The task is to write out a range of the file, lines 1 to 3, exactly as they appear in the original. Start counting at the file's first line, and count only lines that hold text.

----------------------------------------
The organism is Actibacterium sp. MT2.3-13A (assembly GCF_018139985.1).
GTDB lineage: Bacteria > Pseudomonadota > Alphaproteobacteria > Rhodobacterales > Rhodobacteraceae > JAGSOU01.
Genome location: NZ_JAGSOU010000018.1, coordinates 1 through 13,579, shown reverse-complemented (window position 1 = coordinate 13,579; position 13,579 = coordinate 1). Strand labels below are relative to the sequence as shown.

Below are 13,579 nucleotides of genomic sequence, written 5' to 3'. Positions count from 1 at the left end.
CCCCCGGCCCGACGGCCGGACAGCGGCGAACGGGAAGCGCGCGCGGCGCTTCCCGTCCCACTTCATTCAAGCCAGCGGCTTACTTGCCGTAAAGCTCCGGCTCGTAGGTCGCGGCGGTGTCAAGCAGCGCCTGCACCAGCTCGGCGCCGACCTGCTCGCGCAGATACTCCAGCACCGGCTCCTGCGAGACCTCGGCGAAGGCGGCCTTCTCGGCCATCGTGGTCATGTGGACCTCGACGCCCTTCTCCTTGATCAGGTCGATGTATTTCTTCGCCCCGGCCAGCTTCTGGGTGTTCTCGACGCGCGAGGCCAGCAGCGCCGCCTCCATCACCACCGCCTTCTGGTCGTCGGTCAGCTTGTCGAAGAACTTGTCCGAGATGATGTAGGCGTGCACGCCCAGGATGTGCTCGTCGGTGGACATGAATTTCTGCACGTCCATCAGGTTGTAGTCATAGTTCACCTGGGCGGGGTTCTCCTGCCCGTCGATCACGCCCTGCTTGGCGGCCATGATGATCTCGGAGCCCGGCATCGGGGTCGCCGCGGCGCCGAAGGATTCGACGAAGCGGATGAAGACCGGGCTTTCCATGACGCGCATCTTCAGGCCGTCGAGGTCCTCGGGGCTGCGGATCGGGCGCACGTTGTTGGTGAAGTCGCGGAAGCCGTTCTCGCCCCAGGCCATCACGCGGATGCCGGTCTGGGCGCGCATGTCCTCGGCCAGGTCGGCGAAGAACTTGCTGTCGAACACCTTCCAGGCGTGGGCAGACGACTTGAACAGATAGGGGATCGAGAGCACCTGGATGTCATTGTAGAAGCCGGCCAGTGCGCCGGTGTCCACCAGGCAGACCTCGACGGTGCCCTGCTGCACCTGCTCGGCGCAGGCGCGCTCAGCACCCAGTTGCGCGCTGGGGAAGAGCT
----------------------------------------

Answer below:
The organism is Actibacterium sp. MT2.3-13A (assembly GCF_018139985.1).
GTDB lineage: Bacteria > Pseudomonadota > Alphaproteobacteria > Rhodobacterales > Rhodobacteraceae > JAGSOU01.
Genome location: NZ_JAGSOU010000018.1, coordinates 1 through 13,579, shown reverse-complemented (window position 1 = coordinate 13,579; position 13,579 = coordinate 1). Strand labels below are relative to the sequence as shown.